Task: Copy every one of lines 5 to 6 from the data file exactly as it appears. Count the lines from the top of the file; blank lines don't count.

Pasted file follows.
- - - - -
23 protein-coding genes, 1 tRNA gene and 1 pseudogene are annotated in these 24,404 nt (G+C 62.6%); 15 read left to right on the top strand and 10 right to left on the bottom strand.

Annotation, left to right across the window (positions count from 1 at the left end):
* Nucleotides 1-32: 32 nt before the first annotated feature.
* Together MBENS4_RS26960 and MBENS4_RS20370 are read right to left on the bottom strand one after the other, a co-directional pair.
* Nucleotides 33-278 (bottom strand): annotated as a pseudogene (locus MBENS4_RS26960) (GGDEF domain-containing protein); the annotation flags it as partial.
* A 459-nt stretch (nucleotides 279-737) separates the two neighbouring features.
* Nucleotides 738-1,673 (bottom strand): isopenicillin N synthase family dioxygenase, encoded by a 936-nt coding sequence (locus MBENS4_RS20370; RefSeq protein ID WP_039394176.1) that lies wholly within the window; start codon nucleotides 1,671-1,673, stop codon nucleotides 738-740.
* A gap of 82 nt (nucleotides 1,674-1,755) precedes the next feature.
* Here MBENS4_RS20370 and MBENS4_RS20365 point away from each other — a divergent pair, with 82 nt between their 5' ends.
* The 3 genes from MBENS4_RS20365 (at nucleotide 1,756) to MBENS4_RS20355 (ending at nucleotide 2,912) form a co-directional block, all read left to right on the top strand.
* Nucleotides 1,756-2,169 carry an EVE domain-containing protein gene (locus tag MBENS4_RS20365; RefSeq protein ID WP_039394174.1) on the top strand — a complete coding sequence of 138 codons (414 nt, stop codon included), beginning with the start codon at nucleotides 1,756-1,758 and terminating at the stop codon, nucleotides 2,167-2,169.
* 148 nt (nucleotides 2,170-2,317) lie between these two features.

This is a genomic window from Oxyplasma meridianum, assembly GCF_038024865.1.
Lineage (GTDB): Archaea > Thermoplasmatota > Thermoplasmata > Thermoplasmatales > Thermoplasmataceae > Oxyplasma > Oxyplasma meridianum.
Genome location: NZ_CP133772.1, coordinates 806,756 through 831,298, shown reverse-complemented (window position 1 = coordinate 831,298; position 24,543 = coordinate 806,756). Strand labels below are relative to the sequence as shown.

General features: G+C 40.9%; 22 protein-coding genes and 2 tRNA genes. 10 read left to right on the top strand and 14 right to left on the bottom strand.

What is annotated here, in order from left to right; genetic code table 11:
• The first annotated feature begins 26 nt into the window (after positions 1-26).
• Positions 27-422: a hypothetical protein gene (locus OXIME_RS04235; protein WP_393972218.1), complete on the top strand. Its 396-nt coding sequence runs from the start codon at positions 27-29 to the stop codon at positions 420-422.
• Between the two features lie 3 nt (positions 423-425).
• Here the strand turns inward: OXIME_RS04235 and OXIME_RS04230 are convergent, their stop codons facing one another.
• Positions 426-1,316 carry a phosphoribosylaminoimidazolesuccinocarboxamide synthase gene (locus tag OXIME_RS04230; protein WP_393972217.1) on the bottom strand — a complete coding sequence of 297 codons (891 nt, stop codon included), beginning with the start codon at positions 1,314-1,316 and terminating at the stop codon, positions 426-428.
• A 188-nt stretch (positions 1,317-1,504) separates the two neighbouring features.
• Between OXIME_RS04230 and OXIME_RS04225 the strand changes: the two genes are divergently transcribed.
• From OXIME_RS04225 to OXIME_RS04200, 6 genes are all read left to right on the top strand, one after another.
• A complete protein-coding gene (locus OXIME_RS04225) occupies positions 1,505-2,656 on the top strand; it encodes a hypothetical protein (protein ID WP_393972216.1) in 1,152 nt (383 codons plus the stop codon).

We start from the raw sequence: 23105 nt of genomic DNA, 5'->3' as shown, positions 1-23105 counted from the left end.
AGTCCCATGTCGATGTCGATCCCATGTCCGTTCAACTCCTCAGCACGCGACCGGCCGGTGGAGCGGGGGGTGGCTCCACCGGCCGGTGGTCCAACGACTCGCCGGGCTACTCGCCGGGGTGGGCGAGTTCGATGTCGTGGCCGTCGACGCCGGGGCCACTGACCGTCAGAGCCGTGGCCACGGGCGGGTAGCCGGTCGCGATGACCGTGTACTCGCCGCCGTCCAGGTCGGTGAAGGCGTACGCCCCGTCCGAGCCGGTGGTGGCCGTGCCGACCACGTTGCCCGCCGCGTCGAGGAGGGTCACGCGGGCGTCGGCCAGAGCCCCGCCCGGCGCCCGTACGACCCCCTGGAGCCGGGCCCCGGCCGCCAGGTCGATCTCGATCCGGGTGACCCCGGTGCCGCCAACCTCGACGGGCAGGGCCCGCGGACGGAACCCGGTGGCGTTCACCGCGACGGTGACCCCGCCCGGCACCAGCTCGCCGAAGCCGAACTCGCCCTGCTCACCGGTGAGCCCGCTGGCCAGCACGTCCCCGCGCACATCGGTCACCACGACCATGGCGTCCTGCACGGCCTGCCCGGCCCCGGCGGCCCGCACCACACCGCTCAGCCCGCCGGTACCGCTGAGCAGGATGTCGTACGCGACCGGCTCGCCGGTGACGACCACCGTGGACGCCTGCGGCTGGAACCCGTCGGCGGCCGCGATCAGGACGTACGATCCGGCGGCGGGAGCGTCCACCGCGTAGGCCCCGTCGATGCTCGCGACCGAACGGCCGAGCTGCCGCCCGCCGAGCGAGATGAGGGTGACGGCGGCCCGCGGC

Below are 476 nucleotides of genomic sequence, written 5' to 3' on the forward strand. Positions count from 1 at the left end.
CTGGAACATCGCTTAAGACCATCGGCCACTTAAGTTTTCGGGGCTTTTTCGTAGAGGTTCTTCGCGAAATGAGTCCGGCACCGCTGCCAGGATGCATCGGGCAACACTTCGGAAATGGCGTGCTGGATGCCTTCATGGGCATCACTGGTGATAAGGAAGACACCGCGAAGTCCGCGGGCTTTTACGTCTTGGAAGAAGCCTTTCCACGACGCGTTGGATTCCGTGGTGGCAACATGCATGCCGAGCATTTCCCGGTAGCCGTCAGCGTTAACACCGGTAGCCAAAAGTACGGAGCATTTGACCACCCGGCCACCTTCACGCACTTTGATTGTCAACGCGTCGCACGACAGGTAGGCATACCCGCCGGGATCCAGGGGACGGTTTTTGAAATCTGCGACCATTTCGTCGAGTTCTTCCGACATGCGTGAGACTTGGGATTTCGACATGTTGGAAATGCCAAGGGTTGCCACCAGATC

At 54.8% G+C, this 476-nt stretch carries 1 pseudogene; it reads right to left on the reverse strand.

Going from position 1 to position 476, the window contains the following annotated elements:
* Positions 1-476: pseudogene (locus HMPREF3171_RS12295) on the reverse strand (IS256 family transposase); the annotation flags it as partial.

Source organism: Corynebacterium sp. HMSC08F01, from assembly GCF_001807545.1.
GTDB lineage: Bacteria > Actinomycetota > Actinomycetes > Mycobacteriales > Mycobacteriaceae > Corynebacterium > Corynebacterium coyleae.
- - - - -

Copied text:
* Nucleotides 33-278 (bottom strand): annotated as a pseudogene (locus MBENS4_RS26960) (GGDEF domain-containing protein); the annotation flags it as partial.
* A 459-nt stretch (nucleotides 279-737) separates the two neighbouring features.